(seen at the afternoon performance on 20th June 2022)
A truly one-of-a-kind, no category event. Not only were the original London cast members Jarnéia Richard-Noel (Catherine of Aragon), Millie O’Connell (Anne Boleyn), Natalie Paris (Jane Seymour), Alexia McIntosh (Anna of Cleves), Aimie Atkinson (Katherine Howard) and Maiya Quansah-Breed (Catherine Parr) reunited, but the whole thing took place in the courtyard of Hampton Court Palace, where many of the wives herstories unfolded.
The excitement really began on the Hogwarts, sorry, Hampton Court Express from Waterloo. The 13.06 was a sea of “Six” t-shirts and costumed fans, the arrival lines from platform to ticket-barrier endless but good-natured - musical theatre aficionados could teach football fans a thing or two.
Usually seen in the confines of the Vaudeville Theatre, only slightly bigger than the Arts but in fairness considerably larger than the Edinburgh hotel room where the show began life, this is the first time the entire show has been seen on a stadium sized stage. Sure, “West End Live” and The Royal Variety Performance are large platforms, but they only got a sample of what the Queendom has to offer.
The excellent news is that this show can fill not only a massive stage mostly used for pop concerts, but that the music and wit bounce off the ancient brickwork with more enthusiasm than a Real Tennis ball and 3000 fans cheering the royals on adds another energy for the performers.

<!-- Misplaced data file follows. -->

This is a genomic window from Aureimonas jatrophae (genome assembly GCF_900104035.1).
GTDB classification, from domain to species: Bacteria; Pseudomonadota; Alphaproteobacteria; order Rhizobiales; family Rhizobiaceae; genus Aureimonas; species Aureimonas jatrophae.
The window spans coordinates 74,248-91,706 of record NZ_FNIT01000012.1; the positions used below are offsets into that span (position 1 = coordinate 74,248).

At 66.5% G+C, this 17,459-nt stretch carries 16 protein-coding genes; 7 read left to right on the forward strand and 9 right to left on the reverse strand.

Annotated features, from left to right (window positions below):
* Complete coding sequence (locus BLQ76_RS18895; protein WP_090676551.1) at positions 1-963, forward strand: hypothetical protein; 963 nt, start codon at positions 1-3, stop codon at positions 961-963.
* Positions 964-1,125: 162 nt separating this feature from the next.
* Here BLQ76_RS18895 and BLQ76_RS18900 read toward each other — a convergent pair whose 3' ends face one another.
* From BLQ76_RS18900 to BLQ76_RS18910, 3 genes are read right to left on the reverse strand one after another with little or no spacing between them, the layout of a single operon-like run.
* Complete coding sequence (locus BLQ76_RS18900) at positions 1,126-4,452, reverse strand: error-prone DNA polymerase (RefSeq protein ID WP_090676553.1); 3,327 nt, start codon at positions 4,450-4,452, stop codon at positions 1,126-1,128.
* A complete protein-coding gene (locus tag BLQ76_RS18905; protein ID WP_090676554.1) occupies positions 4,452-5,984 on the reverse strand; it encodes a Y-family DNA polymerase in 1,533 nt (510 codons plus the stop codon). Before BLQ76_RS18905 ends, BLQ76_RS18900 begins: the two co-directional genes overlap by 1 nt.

The by-play of the contest lands surprisingly well, proving how strong the script is when stretched to fill the space. With music already a parody of the biggest pop stars on the planet, the tunes really soar and the perceptiveness with which each was originally constructed shines even brighter in the environment for which the originators would have written them - that big open-air stadium where the women can really kick it.
Best of all, the six are so used to their roles and working together that the delivery is faultless. Hitting the “rude” seemed effortless, like they’d done it a hundred times, which of course they all have. Picking apart each-others stories and forming alliances (“nice neck”) as each vies for the crown has the added piquancy of friends who have shared a journey and can play off their shared experiences to delight the audience.
All that the monkey has to say about the performers and the show construct itself has been said. It would, though, mention the “Ladies In Waiting” this time – Katy Richardson MD on Keys, Alice Angliss on Drums, Amy Shaw on Guitar, Rachel Espute on Bass and Phij Adams on Music Technology. Given terrific outfits and stunning make-up they upped the flow even as they added the prefix (or whatever - sounds good, anyway - editor).
The monkey would also like to mention the, sadly un-named, sign language interpreter who worked so hard throughout the show and gave a whole section of the audience an extra opportunity to participate. Great costuming there as well.
So, the monkey can tick off its “Six List” the entire original London cast, and now has only a “sing-a-long” version to go. The show remains a crown jewel (even if a couple of the participants may have trouble wearing one...) and even if sadly this year’s shows are now herstory, we can only hope for a future “SixFest” in years to come. Unmissable.
5 stars, standing ovation.
Finale video, shot by theatremonkey, can be viewed here.
Photo credit, night shot: Pamela Raith Photography. Used by kind permission.
Other photographs and video by the author.